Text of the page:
Interest grew in formulating a set of accepted rules so that competitions could be held. This resulted in the First All Japan University Karate Tournament held in Tokyo in 1957. The rules that were created for karate, centering on the efforts of university students, still form the basis for the competitions that are held today.
At around the same time, attempts were made to create a single karate organization to oversee all the various karate schools. The result was the formation of the Japan Karatedo Federation (JKF) in 1964. This was followed in 1970 by the establishment in Japan of the World Karate Federation (WKF), an international organization that unified the martial art on a global level. The WKF sponsored the first Karate World Championships at the Budokan that year.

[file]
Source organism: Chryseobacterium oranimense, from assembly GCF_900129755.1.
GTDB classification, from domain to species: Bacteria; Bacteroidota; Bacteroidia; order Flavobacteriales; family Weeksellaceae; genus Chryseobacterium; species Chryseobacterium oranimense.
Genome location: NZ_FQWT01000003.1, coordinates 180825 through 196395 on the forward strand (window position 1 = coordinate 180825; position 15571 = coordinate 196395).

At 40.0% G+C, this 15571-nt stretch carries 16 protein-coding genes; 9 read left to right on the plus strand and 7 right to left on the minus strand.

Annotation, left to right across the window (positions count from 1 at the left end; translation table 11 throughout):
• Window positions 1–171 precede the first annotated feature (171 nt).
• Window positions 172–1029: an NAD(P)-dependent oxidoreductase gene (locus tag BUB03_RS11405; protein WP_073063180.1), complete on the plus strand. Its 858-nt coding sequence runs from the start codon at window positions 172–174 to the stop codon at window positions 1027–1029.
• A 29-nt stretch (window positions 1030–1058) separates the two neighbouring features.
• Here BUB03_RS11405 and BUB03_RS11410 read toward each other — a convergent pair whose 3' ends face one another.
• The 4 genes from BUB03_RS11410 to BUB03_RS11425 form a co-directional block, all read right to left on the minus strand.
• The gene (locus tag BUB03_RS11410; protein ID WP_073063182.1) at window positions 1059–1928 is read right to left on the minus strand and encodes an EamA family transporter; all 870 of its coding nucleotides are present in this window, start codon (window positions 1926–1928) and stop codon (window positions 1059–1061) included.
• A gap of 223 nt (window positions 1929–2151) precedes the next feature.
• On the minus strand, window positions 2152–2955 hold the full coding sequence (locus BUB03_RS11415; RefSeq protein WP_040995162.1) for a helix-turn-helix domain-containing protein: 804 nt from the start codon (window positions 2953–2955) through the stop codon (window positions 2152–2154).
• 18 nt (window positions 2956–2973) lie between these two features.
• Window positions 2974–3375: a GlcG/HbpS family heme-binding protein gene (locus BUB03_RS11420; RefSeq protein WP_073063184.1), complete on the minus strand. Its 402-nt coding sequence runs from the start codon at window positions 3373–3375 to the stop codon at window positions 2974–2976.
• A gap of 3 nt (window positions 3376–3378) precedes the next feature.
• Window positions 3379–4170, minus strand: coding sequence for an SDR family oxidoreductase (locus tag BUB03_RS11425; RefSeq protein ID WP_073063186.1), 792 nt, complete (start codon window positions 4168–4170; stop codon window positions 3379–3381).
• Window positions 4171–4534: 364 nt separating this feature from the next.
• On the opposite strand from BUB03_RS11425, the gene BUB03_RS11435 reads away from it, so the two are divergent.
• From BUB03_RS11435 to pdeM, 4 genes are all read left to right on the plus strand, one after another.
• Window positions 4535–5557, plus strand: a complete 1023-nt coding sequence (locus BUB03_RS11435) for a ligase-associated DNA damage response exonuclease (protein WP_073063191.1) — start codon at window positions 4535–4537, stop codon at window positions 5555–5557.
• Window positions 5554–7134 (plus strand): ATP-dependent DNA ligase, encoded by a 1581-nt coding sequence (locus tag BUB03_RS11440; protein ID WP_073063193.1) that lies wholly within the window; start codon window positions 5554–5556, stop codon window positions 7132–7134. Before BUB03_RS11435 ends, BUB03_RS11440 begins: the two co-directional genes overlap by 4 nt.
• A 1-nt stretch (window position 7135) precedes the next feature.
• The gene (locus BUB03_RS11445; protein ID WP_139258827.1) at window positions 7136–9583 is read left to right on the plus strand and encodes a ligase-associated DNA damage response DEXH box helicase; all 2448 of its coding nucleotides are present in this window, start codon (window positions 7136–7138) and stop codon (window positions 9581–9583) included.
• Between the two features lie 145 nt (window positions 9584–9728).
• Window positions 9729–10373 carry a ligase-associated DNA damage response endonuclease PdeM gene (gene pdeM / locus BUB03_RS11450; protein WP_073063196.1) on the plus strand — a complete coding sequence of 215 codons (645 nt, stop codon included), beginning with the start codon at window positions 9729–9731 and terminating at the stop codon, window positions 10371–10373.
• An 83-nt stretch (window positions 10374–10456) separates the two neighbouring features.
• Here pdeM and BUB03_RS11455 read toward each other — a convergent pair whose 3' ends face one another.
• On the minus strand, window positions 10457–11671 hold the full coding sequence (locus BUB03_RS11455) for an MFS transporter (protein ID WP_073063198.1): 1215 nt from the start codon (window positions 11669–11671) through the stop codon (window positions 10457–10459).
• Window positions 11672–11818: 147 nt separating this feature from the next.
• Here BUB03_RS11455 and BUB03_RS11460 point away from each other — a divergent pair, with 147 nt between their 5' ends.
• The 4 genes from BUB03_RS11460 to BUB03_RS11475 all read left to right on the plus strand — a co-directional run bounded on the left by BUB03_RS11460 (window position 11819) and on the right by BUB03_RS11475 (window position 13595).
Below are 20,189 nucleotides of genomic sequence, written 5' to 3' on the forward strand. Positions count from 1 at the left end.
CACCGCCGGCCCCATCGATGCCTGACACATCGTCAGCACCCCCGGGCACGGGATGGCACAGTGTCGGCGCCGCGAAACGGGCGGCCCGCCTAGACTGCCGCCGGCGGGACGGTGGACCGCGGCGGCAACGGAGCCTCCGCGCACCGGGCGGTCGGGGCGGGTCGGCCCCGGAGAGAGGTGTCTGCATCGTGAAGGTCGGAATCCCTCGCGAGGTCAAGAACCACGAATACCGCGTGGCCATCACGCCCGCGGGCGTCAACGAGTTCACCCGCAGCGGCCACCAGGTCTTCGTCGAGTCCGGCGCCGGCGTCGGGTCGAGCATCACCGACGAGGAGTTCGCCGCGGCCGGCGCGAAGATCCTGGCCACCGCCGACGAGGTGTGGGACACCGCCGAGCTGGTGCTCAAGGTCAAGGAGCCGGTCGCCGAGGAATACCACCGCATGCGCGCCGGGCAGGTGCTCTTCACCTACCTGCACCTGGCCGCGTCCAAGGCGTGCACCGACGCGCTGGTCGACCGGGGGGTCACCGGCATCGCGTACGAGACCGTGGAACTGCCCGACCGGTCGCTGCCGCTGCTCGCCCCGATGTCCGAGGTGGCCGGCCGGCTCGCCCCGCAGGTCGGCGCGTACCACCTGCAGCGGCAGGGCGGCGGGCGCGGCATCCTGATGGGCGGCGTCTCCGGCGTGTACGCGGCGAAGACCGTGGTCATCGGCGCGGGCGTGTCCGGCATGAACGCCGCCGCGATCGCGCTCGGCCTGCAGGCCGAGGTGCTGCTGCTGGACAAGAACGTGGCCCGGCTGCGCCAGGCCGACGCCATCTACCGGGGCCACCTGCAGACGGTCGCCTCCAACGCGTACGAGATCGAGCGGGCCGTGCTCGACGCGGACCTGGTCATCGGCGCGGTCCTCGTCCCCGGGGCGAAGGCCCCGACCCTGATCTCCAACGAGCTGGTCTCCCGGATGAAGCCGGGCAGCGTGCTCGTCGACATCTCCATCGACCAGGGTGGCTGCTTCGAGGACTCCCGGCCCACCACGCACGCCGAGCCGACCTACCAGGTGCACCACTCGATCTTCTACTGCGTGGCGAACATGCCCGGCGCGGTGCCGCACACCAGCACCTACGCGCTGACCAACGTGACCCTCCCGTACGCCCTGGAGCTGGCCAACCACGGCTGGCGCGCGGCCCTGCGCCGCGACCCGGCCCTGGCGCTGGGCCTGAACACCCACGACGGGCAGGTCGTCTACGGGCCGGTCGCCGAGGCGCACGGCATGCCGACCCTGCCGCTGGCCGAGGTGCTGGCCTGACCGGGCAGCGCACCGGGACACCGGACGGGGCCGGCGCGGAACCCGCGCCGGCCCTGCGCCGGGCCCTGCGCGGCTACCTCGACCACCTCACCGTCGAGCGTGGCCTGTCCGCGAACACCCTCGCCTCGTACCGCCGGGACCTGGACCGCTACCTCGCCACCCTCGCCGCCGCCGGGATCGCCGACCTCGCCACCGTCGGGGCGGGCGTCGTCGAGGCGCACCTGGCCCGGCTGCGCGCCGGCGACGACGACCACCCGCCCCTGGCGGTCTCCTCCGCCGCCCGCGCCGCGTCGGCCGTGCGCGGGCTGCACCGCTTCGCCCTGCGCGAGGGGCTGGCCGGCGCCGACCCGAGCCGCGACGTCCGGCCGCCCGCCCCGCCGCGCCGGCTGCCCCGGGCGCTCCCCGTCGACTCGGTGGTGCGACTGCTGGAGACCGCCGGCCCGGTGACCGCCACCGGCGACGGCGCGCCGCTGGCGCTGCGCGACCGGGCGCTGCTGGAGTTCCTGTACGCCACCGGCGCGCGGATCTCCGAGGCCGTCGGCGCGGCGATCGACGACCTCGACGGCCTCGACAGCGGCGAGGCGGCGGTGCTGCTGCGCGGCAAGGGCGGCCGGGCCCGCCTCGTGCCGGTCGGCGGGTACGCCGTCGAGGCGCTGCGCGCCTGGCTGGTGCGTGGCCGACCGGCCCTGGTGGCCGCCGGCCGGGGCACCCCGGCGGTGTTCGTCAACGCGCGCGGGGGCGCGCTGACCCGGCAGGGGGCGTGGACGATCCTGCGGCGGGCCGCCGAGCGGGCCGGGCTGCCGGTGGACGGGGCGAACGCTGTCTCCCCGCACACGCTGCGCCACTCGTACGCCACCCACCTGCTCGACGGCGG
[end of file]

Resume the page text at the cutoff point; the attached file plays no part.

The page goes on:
In 2016, the sport was chosen for inclusion in the 2020 Tokyo Olympic Games. The official decision was made to include men’s and women’s karate in eight different weight classes in the Olympics.
Four Main Karate Schools
What Are the Different Karate Schools?
Karate has a variety of ryūha, which refers to the different schools or styles of karate. Each ryūha is a separate group that has passed down its own particular techniques. What the ryūha have in common, despite their differences, is the weaponless toshu-kūken approach, centering on thrusting and kicking, as well as an emphasis on personal development through the practice of the martial art.
Many of the karate masters who created their own ryūha have left behind maxims and sayings that underscore the importance of cultivating not only one’s body and techniques but also one’s spirit. Funakoshi Gichin, for example, said that, “There is no first strike in karate.” That is to say, karate techniques are not aimed at instigating combat. Rather, one should strive to protect oneself and, even more than that, cultivate oneself to the point where situations can be resolved without recourse to fighting.